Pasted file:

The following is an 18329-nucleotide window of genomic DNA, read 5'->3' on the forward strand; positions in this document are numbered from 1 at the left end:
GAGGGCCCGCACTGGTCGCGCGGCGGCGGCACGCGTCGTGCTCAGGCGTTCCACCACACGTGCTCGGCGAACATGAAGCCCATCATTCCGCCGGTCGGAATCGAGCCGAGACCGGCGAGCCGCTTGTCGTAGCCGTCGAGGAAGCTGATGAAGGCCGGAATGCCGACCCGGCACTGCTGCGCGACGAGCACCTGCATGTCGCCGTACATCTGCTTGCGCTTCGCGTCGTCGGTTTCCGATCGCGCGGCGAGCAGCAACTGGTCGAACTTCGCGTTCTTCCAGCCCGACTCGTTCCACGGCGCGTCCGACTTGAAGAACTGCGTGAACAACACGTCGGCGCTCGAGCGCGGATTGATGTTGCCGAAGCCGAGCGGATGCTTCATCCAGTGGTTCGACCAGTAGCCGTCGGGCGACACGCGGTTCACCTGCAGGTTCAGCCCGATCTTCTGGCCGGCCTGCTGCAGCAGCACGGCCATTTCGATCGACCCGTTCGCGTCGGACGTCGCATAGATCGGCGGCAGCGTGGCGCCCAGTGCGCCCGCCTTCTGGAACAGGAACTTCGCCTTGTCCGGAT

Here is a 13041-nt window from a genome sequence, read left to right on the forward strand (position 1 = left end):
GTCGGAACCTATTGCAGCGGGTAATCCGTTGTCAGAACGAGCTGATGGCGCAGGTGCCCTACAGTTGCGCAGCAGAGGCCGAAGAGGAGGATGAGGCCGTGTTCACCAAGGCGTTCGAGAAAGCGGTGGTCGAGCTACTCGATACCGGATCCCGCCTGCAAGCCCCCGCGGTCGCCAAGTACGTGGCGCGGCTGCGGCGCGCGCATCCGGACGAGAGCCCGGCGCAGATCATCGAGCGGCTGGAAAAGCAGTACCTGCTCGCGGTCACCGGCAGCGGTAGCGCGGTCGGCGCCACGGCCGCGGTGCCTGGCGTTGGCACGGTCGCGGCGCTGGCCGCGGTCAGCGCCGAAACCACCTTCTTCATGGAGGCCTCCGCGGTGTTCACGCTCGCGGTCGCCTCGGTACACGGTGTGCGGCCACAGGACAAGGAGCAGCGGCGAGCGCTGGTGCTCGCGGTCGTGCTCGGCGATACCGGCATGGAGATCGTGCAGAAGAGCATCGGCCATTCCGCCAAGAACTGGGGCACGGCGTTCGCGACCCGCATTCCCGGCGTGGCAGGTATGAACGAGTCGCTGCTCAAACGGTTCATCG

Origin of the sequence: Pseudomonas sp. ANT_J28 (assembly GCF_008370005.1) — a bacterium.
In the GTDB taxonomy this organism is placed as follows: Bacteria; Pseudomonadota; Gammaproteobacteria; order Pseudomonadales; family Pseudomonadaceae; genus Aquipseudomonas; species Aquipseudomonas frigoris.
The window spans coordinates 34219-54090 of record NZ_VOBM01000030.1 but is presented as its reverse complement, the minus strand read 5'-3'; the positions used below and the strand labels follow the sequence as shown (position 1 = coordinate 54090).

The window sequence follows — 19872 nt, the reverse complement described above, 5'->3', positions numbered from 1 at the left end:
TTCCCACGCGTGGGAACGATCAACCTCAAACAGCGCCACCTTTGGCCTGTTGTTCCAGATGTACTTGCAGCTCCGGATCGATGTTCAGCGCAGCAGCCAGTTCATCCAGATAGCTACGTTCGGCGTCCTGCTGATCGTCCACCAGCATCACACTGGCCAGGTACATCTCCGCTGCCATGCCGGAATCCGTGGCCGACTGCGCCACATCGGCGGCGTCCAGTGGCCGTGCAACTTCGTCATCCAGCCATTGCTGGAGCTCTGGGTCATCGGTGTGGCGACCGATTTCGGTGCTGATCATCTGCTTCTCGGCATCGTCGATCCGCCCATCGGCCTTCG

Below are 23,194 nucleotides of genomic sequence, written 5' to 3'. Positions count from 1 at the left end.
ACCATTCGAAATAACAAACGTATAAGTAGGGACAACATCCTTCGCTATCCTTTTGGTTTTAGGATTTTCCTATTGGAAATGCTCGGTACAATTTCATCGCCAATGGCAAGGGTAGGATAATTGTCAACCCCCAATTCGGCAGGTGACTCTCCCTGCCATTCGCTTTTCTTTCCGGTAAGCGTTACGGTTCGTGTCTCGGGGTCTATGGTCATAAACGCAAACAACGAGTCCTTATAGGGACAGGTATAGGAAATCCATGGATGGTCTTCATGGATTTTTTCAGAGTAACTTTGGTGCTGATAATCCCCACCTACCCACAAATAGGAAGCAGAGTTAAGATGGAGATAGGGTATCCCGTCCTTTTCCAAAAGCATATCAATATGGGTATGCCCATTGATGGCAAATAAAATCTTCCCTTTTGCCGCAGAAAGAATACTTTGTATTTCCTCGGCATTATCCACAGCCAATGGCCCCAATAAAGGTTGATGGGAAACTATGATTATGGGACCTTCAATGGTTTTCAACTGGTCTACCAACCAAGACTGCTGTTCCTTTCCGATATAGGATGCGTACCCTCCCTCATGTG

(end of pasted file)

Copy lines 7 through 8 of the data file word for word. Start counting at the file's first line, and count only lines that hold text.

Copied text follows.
The window spans coordinates 34219-54090 of record NZ_VOBM01000030.1 but is presented as its reverse complement, the minus strand read 5'-3'; the positions used below and the strand labels follow the sequence as shown (position 1 = coordinate 54090).

The window sequence follows — 19872 nt, the reverse complement described above, 5'->3', positions numbered from 1 at the left end: